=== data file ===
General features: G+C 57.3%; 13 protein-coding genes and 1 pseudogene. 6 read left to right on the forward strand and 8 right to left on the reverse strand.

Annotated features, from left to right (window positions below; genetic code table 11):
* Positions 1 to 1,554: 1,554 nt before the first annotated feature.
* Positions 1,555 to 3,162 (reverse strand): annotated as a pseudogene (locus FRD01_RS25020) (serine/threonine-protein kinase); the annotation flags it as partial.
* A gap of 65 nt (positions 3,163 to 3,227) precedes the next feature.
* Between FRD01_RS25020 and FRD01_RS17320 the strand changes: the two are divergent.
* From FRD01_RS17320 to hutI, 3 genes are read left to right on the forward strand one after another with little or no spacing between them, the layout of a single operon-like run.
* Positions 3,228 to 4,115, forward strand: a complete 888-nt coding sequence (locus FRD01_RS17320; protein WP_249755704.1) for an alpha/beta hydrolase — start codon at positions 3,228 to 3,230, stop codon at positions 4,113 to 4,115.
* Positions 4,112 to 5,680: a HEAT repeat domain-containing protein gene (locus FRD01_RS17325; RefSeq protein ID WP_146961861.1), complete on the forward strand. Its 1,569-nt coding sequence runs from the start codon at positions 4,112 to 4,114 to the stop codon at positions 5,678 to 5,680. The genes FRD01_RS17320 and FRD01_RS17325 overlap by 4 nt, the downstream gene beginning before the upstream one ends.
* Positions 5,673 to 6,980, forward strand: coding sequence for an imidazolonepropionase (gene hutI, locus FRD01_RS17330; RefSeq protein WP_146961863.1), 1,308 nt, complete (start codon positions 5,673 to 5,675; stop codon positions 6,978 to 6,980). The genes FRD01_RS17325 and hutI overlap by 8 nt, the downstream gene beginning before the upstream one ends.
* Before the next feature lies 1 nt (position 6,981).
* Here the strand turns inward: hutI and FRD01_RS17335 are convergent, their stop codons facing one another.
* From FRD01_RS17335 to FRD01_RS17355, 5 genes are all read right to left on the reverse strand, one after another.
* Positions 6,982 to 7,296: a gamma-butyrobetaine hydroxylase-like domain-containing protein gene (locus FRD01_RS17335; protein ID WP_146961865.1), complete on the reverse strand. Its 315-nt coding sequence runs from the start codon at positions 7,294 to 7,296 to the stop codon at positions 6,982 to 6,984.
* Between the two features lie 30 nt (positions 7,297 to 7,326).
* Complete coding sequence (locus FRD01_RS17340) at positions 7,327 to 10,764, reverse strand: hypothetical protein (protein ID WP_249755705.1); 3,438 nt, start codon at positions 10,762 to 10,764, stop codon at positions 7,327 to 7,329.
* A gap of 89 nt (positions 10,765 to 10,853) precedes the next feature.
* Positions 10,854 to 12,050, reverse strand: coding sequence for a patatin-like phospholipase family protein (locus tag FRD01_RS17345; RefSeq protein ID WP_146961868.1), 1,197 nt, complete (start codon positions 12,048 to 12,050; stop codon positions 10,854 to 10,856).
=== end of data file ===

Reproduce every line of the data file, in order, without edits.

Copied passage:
General features: G+C 57.3%; 13 protein-coding genes and 1 pseudogene. 6 read left to right on the forward strand and 8 right to left on the reverse strand.

Annotated features, from left to right (window positions below; genetic code table 11):
* Positions 1 to 1,554: 1,554 nt before the first annotated feature.
* Positions 1,555 to 3,162 (reverse strand): annotated as a pseudogene (locus FRD01_RS25020) (serine/threonine-protein kinase); the annotation flags it as partial.
* A gap of 65 nt (positions 3,163 to 3,227) precedes the next feature.
* Between FRD01_RS25020 and FRD01_RS17320 the strand changes: the two are divergent.
* From FRD01_RS17320 to hutI, 3 genes are read left to right on the forward strand one after another with little or no spacing between them, the layout of a single operon-like run.
* Positions 3,228 to 4,115, forward strand: a complete 888-nt coding sequence (locus FRD01_RS17320; protein WP_249755704.1) for an alpha/beta hydrolase — start codon at positions 3,228 to 3,230, stop codon at positions 4,113 to 4,115.
* Positions 4,112 to 5,680: a HEAT repeat domain-containing protein gene (locus FRD01_RS17325; RefSeq protein ID WP_146961861.1), complete on the forward strand. Its 1,569-nt coding sequence runs from the start codon at positions 4,112 to 4,114 to the stop codon at positions 5,678 to 5,680. The genes FRD01_RS17320 and FRD01_RS17325 overlap by 4 nt, the downstream gene beginning before the upstream one ends.
* Positions 5,673 to 6,980, forward strand: coding sequence for an imidazolonepropionase (gene hutI, locus FRD01_RS17330; RefSeq protein WP_146961863.1), 1,308 nt, complete (start codon positions 5,673 to 5,675; stop codon positions 6,978 to 6,980). The genes FRD01_RS17325 and hutI overlap by 8 nt, the downstream gene beginning before the upstream one ends.
* Before the next feature lies 1 nt (position 6,981).
* Here the strand turns inward: hutI and FRD01_RS17335 are convergent, their stop codons facing one another.
* From FRD01_RS17335 to FRD01_RS17355, 5 genes are all read right to left on the reverse strand, one after another.
* Positions 6,982 to 7,296: a gamma-butyrobetaine hydroxylase-like domain-containing protein gene (locus FRD01_RS17335; protein ID WP_146961865.1), complete on the reverse strand. Its 315-nt coding sequence runs from the start codon at positions 7,294 to 7,296 to the stop codon at positions 6,982 to 6,984.
* Between the two features lie 30 nt (positions 7,297 to 7,326).
* Complete coding sequence (locus FRD01_RS17340) at positions 7,327 to 10,764, reverse strand: hypothetical protein (protein ID WP_249755705.1); 3,438 nt, start codon at positions 10,762 to 10,764, stop codon at positions 7,327 to 7,329.
* A gap of 89 nt (positions 10,765 to 10,853) precedes the next feature.
* Positions 10,854 to 12,050, reverse strand: coding sequence for a patatin-like phospholipase family protein (locus tag FRD01_RS17345; RefSeq protein ID WP_146961868.1), 1,197 nt, complete (start codon positions 12,048 to 12,050; stop codon positions 10,854 to 10,856).